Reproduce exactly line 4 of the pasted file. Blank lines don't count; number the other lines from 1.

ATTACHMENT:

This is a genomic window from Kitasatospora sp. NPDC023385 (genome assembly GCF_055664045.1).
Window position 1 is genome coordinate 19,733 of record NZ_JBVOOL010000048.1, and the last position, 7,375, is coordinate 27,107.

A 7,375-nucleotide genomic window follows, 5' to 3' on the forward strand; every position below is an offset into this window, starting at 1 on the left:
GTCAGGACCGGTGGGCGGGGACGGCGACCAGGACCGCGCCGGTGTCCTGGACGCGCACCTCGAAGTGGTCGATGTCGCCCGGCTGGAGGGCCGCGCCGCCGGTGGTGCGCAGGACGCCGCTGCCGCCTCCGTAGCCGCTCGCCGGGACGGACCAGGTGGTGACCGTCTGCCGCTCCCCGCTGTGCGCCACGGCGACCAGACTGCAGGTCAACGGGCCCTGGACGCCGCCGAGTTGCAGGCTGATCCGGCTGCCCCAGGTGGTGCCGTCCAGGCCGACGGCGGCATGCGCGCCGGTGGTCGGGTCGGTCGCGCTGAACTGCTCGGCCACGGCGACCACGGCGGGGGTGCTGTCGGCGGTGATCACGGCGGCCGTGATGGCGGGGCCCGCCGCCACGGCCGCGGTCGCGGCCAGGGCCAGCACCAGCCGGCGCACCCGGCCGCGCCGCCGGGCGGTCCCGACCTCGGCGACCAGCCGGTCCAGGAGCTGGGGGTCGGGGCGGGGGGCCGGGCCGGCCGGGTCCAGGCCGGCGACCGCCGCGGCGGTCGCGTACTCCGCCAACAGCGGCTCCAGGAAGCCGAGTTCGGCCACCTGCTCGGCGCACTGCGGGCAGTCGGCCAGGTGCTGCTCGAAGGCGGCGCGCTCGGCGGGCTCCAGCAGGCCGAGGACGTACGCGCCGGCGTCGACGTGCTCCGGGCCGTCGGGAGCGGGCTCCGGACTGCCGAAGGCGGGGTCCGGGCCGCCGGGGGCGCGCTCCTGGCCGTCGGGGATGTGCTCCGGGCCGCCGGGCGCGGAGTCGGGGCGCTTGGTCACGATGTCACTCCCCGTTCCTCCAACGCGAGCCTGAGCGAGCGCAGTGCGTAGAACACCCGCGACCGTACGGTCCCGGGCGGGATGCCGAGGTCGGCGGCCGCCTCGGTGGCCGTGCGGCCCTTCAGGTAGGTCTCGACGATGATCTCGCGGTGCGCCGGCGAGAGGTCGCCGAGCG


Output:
GTCAGGACCGGTGGGCGGGGACGGCGACCAGGACCGCGCCGGTGTCCTGGACGCGCACCTCGAAGTGGTCGATGTCGCCCGGCTGGAGGGCCGCGCCGCCGGTGGTGCGCAGGACGCCGCTGCCGCCTCCGTAGCCGCTCGCCGGGACGGACCAGGTGGTGACCGTCTGCCGCTCCCCGCTGTGCGCCACGGCGACCAGACTGCAGGTCAACGGGCCCTGGACGCCGCCGAGTTGCAGGCTGATCCGGCTGCCCCAGGTGGTGCCGTCCAGGCCGACGGCGGCATGCGCGCCGGTGGTCGGGTCGGTCGCGCTGAACTGCTCGGCCACGGCGACCACGGCGGGGGTGCTGTCGGCGGTGATCACGGCGGCCGTGATGGCGGGGCCCGCCGCCACGGCCGCGGTCGCGGCCAGGGCCAGCACCAGCCGGCGCACCCGGCCGCGCCGCCGGGCGGTCCCGACCTCGGCGACCAGCCGGTCCAGGAGCTGGGGGTCGGGGCGGGGGGCCGGGCCGGCCGGGTCCAGGCCGGCGACCGCCGCGGCGGTCGCGTACTCCGCCAACAGCGGCTCCAGGAAGCCGAGTTCGGCCACCTGCTCGGCGCACTGCGGGCAGTCGGCCAGGTGCTGCTCGAAGGCGGCGCGCTCGGCGGGCTCCAGCAGGCCGAGGACGTACGCGCCGGCGTCGACGTGCTCCGGGCCGTCGGGAGCGGGCTCCGGACTGCCGAAGGCGGGGTCCGGGCCGCCGGGGGCGCGCTCCTGGCCGTCGGGGATGTGCTCCGGGCCGCCGGGCGCGGAGTCGGGGCGCTTGGTCACGATGTCACTCCCCGTTCCTCCAACGCGAGCCTGAGCGAGCGCAGTGCGTAGAACACCCGCGACCGTACGGTCCCGGGCGGGATGCCGAGGTCGGCGGCCGCCTCGGTGGCCGTGCGGCCCTTCAGGTAGGTCTCGACGATGATCTCGCGGTGCGCCGGCGAGAGGTCGCCGAGCG